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Friends, colleagues remember Mark Bradley as talented, kind

Mark Bradley

MARIETTA — A three-time sports hall of fame member and familiar voice for local college and scholastic game broadcasts, friends of Mark Bradley said his success wasn’t limited to the athletic arena.

“He was a professional. He was highly competent. He was very detailed. Total winner in life,” said Allen Love, co-owner of Magnum Magnetics in Marietta.

Bradley joined the company in 2010 and later became its president, a job he served in until his death Thursday at the age of 52. Before that, he was president of Peoples Bank and also spent 30 years broadcasting Marietta High School football, basketball and baseball and Marietta College baseball games on local radio station WMOA.

Love knew Bradley before he came to Magnum, working out and playing golf together.

“He was a very, very close friend,” Love said. “He was many people’s best friend, including me.

“What made him who he was was his genuine, sincere interest and caring for everyone around him,” he said. “That’s who he was. It didn’t matter whether you were the president of a company or a guy delivering skids to us.”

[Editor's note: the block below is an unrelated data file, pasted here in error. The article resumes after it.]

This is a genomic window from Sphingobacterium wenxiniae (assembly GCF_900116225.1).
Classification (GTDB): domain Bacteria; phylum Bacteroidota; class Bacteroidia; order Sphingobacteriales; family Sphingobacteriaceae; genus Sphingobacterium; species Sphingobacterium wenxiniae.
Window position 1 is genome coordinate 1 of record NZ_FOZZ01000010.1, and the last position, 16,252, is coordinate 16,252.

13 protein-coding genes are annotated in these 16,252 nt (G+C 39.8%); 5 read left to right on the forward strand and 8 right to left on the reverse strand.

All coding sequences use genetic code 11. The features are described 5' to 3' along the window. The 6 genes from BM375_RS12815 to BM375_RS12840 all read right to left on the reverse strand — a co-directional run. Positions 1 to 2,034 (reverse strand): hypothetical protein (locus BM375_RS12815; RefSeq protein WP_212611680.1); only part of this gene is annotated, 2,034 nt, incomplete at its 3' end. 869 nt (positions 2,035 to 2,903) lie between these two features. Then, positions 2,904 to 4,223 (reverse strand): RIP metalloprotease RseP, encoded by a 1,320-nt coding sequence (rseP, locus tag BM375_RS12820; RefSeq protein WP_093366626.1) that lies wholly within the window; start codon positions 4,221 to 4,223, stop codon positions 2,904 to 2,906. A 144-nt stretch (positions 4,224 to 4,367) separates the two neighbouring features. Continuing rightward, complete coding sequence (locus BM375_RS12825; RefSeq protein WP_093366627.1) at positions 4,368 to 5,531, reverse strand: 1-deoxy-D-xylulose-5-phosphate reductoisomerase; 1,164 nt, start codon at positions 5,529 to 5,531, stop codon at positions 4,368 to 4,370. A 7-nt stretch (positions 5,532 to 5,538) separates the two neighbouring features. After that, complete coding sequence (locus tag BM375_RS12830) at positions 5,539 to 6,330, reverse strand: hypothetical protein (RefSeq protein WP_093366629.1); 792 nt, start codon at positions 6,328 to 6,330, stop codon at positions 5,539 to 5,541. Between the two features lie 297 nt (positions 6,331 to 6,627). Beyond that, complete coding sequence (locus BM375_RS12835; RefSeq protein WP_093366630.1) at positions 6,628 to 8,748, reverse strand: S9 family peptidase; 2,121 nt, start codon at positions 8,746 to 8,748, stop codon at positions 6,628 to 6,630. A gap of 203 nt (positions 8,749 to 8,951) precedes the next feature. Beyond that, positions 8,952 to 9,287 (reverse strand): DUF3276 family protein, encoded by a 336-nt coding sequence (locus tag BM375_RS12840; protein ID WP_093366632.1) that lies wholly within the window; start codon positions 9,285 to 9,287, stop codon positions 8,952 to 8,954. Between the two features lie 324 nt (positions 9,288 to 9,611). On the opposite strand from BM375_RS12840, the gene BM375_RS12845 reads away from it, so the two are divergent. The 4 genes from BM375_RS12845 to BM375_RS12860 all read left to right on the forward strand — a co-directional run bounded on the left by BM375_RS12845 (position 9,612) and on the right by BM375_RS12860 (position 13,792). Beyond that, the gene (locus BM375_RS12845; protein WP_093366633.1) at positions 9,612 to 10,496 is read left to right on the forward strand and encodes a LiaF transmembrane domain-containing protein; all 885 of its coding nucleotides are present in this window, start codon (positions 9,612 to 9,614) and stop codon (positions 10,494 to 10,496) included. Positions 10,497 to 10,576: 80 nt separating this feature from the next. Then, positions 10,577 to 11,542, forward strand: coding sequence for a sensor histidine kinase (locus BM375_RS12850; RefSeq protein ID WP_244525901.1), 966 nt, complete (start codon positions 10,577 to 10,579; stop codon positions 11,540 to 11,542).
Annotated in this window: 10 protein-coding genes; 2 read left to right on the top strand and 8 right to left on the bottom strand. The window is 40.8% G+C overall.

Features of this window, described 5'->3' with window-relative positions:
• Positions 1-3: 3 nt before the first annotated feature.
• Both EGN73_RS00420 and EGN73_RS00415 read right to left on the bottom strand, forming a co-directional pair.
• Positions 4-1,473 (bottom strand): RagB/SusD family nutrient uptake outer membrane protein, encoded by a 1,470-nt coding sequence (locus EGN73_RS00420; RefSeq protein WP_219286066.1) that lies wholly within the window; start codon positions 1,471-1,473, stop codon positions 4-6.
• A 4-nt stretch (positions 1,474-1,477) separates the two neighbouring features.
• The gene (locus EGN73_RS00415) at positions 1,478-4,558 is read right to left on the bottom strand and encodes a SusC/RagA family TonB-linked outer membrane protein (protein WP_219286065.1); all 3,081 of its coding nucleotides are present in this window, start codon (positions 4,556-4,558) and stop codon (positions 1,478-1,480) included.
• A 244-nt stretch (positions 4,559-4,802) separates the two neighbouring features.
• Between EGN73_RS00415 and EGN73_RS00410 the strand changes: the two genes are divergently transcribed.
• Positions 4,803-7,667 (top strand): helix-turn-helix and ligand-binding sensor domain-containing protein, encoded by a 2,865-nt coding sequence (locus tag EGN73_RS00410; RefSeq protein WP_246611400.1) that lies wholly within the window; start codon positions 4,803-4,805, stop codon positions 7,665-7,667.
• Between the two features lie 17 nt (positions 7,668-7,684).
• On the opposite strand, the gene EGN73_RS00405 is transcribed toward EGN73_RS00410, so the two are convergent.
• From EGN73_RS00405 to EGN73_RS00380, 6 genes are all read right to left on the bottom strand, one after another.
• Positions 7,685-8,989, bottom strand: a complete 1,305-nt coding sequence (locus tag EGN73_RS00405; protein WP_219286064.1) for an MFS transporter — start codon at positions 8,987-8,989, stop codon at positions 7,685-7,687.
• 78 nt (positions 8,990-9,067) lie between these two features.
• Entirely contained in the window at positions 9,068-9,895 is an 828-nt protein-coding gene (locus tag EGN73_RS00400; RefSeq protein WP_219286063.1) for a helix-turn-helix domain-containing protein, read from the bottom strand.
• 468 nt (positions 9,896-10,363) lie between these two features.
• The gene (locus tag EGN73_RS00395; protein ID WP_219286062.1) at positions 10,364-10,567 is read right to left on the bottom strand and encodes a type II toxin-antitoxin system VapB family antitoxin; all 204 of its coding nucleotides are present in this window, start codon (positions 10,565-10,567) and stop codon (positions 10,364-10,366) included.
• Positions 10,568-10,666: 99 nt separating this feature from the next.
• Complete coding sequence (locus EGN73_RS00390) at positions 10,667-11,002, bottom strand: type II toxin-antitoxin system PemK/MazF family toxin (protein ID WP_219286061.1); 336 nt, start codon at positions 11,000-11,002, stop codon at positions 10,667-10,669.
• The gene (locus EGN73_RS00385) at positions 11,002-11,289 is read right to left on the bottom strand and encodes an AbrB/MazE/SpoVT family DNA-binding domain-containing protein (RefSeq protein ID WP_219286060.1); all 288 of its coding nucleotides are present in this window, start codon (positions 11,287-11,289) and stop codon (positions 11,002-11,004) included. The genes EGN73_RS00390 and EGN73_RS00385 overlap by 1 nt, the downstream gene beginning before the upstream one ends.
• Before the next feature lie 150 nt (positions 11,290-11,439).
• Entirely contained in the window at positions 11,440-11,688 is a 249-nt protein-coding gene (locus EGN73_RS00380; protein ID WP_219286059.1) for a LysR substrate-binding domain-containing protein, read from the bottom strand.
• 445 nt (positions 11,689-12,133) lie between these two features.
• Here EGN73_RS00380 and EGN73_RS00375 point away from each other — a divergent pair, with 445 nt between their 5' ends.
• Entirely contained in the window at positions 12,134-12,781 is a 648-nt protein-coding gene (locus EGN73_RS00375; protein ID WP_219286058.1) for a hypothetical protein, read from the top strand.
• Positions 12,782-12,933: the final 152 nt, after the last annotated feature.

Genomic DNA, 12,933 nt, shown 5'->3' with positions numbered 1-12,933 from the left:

Greg Black, owner of Black’s Tree Service, said Bradley was “a role model and example of how a man should behave and be.” He called his friend an unbelievable father and husband who was active in the community but didn’t like to trumpet his contributions.

“There’s very few people that … I’ve met that have been as special as Mark,” Black said. “He was very kind. He was intelligent. He was very athletic, obviously handsome and very witty … a very kind, loving, giving person.”

Bradley was a standout athlete at Marietta High School, earning letters in baseball, basketball and golf.

“As a broadcaster, I did his games when he was in high school and (it) made my job much more enjoyable,” said Johnny Wharff, president of S Inc., which operates WMOA.

After Bradley graduated from Ohio University and was working locally, Wharff “called him out of the blue and asked him if he would do a game with me.”

Bradley gave it a try and wound up working about 75 games a year over three decades.

“He just knew so much about the game, and he had a way of describing it to the listeners like I’ve never heard,” Wharff said.

Bradley developed signatures phrases, like saying a slow player on the base paths was “pulling a piano” or noting that “you can’t lead the league in doubles if you’re stretching them all into triples,” Wharff said. “(It) just made it so much fun for the listeners.”

Bradley is survived by his wife Tammi and daughters Emmie and Gabby, among many other family members and friends.

Evan Bevins can be reached at ebevins@newsandsentinel.com.

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